body when we consider the need to design for age-related impairments [
], acquired or temporary
impairments [
] (e.g., a broken arm [
]), or situational impairments [
] (e.g., interaction
issues with a mobile device under varying lighting conditions [94]).
Accessible digital content for all users is only possible if we acknowledge that context plays a
big role [
] and that many points in the life-cycle of a product can factor into whether it becomes
inaccessible [
]. At its lowest level, these could be issues in the underlying code and/or visual
design. As we step back to look at the higher-level causes of inaccessibility, the factors become
more extrinsic (e.g., lack of time, poor testing protocols, insucient education on accessible design,
and a mindset within the company that does not value accessibility) [75].
Historically, progress toward a digital society has not been equitable. Technology evolves rapidly,
but the focus on accessibility often lags behind within the broader context of advancing human-
computer interaction [
], which exacerbates the exclusion of people with disabilities [
]. A
further limiting factor is society’s misperceptions of assistive technology [84].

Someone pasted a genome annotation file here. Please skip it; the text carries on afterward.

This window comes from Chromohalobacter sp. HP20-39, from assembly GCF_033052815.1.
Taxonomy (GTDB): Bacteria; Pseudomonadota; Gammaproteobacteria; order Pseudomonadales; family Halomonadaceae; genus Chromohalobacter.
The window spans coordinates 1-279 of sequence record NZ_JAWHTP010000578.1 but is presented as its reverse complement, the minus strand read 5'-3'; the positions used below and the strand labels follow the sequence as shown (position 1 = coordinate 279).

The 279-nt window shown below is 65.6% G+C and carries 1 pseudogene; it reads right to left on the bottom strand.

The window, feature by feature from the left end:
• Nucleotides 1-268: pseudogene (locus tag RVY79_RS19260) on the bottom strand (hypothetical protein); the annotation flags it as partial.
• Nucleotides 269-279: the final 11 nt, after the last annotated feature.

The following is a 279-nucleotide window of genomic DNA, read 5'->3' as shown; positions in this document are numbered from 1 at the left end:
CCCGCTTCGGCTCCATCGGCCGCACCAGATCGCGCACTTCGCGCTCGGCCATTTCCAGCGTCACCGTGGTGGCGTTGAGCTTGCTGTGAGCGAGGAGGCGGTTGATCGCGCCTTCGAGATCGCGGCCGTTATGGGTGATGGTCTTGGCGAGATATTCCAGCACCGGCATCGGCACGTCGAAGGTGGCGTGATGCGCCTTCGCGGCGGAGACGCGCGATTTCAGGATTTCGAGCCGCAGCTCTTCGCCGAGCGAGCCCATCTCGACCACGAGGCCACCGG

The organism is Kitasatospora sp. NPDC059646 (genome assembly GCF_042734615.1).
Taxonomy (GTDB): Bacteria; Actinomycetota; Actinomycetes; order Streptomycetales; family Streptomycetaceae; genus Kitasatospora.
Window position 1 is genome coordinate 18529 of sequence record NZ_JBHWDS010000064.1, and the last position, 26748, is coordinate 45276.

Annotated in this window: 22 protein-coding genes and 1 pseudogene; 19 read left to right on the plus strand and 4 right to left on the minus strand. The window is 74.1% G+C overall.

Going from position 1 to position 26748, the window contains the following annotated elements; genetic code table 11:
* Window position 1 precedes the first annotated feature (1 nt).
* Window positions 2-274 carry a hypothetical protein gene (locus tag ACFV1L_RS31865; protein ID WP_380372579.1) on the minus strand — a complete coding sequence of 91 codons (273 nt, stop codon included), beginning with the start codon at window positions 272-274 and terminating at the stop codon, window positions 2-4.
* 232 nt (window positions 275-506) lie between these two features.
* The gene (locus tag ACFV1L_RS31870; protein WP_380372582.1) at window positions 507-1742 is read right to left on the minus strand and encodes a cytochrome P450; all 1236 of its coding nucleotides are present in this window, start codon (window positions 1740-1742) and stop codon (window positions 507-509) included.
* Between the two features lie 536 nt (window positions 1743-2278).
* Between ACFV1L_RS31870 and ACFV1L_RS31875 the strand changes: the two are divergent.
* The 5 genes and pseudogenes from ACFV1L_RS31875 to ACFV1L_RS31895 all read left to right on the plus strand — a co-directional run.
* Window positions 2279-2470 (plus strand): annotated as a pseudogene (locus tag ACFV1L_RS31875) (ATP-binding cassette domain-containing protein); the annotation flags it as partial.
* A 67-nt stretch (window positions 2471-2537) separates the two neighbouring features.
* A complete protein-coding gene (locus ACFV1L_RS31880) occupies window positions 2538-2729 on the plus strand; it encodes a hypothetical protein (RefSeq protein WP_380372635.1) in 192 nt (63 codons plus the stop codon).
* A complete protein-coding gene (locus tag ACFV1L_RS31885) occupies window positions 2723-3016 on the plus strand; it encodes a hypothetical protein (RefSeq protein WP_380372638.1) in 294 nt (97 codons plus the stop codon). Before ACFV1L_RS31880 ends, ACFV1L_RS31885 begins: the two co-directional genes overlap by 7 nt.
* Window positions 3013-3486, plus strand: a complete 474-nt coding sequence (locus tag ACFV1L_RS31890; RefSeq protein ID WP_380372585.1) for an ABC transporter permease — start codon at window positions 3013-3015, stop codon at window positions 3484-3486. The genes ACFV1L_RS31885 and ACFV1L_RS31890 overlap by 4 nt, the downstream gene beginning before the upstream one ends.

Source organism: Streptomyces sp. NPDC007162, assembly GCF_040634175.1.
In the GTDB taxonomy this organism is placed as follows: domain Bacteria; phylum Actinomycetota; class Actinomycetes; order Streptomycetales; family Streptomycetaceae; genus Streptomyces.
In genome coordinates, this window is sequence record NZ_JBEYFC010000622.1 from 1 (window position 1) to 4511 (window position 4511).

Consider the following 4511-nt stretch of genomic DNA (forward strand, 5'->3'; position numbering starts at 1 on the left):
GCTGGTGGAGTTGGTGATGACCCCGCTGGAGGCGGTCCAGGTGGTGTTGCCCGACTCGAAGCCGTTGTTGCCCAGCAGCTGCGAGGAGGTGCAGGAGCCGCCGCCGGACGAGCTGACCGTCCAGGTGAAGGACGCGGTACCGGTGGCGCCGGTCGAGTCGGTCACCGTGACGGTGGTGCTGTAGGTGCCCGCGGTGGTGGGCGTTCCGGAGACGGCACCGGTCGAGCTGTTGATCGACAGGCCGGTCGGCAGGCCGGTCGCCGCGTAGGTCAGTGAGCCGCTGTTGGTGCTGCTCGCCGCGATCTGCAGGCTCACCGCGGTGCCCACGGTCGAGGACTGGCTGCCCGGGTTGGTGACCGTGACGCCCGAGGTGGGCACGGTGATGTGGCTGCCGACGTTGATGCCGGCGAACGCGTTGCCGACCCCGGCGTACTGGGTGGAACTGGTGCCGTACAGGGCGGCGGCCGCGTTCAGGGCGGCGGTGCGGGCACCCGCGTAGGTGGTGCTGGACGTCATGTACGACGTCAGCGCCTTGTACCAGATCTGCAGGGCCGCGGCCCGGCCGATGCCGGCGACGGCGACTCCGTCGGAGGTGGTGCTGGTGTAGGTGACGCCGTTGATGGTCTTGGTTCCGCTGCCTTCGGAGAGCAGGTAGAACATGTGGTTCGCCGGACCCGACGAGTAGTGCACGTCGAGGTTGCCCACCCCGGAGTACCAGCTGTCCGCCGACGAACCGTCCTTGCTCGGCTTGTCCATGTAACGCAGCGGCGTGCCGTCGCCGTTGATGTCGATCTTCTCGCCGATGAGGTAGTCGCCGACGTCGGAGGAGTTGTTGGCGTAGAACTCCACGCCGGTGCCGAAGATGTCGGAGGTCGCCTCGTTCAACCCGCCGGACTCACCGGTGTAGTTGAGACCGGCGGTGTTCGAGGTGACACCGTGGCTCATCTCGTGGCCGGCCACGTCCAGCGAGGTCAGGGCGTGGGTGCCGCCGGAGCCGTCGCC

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Mediating Factors for Accessible Design 487:3
2.2 The Reality of Digital Accessibility In Practice
Computing and design elds have advocated for accessibility through numerous design practices
such as Ability-Based Design [
], Inclusive Design [
], Universal Design [
], Universal Usabil-
ity [
], and User-Sensitive Inclusive Design [
]. Although these schools of thought dier in some
capacity, they arguably all have the same core value of ensuring the design and development of
digital systems that disabled people can use.
Despite continued reection on—and revision of—the theories that help to guide accessible
digital design, we do not see strong results in practice; that is, many digital services, systems, and